During a debate on EEU membership last year, Uzbek member of parliament Gulbahor Saidganiyeva pointed out the negative aspects of joining the bloc.
EEU membership would require accepting the conditions established by Russia, she said, according to Kun.uz.
It could discourage potential investors who wish to invest in Uzbekistan, since Russia is under various sanctions and forms of pressure, Saidganiyeva added.
The international community imposed sanctions on Russia after it annexed Crimea from Ukraine in 2014.
"Today we independently establish customs duties for foreign investors, but after entering the union, we will have to act according to its rules," she said.
"And if one of our products does not meet the sanitary standards in one of the EEU member states, it will not be able to enter the markets of the union's other countries. In other words, our independence in market and customs policy will be curtailed."
A bad experience
Kamoliddin Rabbimov, an Uzbek political scientist from Tashkent, is convinced that Uzbekistan's accession to the EEU will not only produce no benefit but damage the country's interests.
The purpose of the organisation is to "serve" Russia's interests, he told Caravanserai.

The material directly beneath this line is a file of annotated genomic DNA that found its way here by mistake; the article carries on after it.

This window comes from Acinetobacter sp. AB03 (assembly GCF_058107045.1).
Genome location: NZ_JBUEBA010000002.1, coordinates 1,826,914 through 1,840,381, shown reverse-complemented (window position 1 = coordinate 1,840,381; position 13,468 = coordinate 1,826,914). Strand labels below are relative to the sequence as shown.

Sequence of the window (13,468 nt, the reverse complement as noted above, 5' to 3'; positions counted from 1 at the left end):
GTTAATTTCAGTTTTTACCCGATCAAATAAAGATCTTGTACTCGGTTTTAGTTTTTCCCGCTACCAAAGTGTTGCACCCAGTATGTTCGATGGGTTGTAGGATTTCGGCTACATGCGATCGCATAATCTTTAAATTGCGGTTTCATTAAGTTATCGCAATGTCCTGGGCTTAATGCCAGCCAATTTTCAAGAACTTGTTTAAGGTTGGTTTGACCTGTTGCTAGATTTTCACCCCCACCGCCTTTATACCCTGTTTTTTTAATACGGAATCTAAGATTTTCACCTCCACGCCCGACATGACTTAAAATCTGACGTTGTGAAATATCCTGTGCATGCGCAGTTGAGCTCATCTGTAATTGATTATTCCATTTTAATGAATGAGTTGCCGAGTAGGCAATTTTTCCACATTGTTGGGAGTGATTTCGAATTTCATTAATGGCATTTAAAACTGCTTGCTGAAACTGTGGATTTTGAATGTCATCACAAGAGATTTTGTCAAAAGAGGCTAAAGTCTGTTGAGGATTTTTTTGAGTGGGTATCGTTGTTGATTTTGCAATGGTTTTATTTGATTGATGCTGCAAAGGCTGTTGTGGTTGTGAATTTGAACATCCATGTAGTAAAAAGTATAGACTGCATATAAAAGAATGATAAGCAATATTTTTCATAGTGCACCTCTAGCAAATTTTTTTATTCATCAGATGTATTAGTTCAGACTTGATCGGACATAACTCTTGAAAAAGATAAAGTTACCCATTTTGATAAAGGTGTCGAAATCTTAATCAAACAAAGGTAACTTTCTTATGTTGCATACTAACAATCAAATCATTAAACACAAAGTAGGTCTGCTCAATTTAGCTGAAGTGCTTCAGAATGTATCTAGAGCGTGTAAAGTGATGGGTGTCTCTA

This is a lesson that EEU members Kazakhstan and Kyrgyzstan have already learned, say analysts from those countries.
In Kazakhstan, producers have only suffered from their country's participation in the EEU, according to Anuar Galiev of Almaty, a political scientist and historian.
Kazakh "businesses complain that cheaper and lower-quality goods from Russia are replacing our products. They are going bust," he told Caravanserai.
"Today Kazakhstan, along with Russia, is bearing all the hardships of sanctions: the tenge is depreciating along with the ruble, because it is tied to it," Galiev added, referring to the sanctions imposed in response to Russia's annexation of Crimea.
Uzbekistan should not join the EEU but should instead expand its co-operation with the European Union (EU) and the United States, said Galiev.
"But we [Kazakhstan] are forced to remain in this 'union'."
The EEU was conceived to resemble the EU, which has free movement of capital, goods, and people among member states, noted Adil Turdukulov, a journalist and analyst from Bishkek.
"But we have a constant problem with migrants," he told Caravanserai, referring to the plight of Kyrgyz migrant workers in Russia.
"Police raids [to round up migrants] happen. Migrants are discriminated against all the time. It was assumed that their rights would be protected like those of Russian citizens," he said.
"We have constant problems transporting our goods," he added.
Accordingly, more and more Kyrgyz have decided that the EEU "is a political, not an economic, organisation and that it is aimed only at keeping Moscow's ... satellites in check", Turdukulov said.
"We, as civic activists, propose that entering or not entering the union should be decided by a referendum," Turdukulov added.
"This is how the procedure for leaving [it] should be defined, but that was not done," he said.